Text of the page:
Making the Impossible Possible with Dr. Edward Ackad

3-D printed Cytochrome P450

Venture down the stairs to the basement of Science East and you might bump into Dr. Edward Ackad, associate professor in the Department of Physics. Outside of teaching quantum mechanics, Ackad researches computational nanophotonics and biophysics. What is that, you might wonder? A quick search online will not turn up a whole lot of information, and that is because Ackad’s research is relatively new with many of his projects being “firsts” in his field.

For over a decade, Ackad has been modeling that which we cannot see with the naked eye in order to understand more about the behavior of things like nanoscopic clusters and proteins. Out of the three main divisions of physics–experimental physics, theoretical physics, and computational physics–Ackad’s research falls into the latter, and with a suite of tools, he creates models and simulations that can be viewed first hand. Watch a video on how irradiated clusters explode and then implode; physically hold a 3-D printed enzyme in your hand and find the active site; and, “walk through” a protein in virtual reality–Ackad’s research undoubtedly opens up new possibilities for exploratory learning and those not spinning in physics circles might even find it difficult to leave his lab. “One of the goals of my research is to generate theoretical models and bring the costs of experimental research down,” he said. By embracing these emerging technologies, Ackad is able to search for answers to complex problems that have been previously deemed impossible or inaccessible, largely due to financial constraints.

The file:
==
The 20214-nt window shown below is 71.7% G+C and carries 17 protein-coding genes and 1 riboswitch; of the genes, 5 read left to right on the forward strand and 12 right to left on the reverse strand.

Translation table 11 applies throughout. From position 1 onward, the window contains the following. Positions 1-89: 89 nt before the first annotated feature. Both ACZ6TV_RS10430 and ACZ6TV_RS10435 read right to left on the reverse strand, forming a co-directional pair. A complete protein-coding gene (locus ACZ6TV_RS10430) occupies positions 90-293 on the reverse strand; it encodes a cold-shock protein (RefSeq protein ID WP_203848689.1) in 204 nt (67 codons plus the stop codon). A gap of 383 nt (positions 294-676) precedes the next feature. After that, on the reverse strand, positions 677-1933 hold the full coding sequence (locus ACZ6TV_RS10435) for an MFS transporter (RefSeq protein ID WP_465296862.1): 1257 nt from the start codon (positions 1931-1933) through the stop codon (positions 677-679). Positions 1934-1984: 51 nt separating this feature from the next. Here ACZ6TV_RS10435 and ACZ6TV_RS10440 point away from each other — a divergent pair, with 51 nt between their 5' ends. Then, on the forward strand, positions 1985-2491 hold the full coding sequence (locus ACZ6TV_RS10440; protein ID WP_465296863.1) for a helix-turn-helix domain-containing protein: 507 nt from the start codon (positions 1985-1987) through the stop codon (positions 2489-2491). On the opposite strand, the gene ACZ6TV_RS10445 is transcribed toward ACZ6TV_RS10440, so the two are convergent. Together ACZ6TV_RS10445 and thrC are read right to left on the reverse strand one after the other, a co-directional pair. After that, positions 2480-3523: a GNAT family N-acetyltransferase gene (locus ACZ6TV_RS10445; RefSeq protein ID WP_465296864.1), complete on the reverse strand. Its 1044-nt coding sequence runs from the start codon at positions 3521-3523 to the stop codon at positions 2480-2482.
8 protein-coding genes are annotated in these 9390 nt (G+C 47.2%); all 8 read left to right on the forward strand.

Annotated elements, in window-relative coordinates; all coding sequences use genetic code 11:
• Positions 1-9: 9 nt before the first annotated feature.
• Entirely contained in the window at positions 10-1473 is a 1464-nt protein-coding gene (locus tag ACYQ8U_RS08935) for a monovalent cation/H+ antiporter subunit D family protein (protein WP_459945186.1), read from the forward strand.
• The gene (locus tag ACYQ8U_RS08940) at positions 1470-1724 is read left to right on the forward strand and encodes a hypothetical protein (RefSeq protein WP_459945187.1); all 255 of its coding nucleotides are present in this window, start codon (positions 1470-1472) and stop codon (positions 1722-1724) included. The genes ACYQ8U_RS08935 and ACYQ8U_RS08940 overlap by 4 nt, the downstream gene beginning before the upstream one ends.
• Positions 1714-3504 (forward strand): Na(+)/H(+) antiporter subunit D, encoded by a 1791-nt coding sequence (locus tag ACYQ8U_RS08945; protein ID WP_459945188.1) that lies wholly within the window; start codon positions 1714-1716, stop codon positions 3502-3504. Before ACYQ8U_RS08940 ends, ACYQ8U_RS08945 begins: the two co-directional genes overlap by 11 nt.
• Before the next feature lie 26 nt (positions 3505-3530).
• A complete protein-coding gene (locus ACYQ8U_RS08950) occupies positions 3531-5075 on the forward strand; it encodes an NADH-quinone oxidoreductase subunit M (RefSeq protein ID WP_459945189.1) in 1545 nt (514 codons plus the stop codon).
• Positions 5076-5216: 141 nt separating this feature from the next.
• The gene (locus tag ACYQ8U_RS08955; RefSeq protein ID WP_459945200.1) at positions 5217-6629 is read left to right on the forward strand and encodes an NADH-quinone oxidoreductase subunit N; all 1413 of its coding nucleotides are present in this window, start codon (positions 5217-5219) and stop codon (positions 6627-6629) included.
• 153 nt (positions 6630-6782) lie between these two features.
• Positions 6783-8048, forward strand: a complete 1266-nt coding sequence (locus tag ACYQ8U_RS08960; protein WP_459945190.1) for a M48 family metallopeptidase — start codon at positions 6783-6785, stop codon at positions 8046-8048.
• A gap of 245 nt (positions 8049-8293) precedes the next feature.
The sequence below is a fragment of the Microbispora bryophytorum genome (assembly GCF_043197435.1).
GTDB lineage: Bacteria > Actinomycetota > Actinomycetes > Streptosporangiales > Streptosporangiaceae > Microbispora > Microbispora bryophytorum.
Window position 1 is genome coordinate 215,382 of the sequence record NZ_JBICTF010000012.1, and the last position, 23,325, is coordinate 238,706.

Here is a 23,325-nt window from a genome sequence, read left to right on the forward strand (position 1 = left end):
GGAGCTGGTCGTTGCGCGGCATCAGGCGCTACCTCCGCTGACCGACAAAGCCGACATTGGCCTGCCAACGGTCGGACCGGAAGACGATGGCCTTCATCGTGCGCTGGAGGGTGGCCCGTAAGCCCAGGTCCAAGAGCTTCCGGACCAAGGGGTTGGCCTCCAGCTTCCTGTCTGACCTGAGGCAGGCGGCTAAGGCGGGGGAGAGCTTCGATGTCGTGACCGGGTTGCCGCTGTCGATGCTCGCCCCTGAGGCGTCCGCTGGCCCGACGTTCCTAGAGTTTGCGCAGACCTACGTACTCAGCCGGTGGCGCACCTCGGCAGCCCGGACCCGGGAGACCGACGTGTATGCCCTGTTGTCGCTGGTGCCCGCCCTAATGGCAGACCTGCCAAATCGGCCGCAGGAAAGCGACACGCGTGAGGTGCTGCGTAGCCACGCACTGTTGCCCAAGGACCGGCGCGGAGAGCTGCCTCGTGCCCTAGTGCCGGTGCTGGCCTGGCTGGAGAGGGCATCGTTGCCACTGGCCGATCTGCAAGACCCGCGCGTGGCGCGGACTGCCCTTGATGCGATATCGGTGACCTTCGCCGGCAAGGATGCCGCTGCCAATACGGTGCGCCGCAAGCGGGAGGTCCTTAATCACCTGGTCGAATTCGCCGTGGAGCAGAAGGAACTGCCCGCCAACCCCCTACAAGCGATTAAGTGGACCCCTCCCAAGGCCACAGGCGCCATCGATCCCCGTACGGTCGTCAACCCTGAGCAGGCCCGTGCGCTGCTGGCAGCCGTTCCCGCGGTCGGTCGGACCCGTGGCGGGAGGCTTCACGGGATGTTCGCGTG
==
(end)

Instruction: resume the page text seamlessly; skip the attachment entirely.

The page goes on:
Currently Ackad is researching human cytochrome P450, an enzyme that plays a major role in drug detoxification in your body. Collaborating with Maria Kontoyianni from SIUE’s School of Pharmacy, they are working on modeling the various geometric configurations of P450. “Determining the various states of P450 will enable us to understand more about the effects of drug metabolism and drug-drug interactions.”  Alongside numerous other projects, Ackad has been HCV NS3/4A, a viral nonstructural protein produced by the hepatitis C virus in addition to nanoparticles for which no models exist to date.

See more of Dr. Ackad’s work here.

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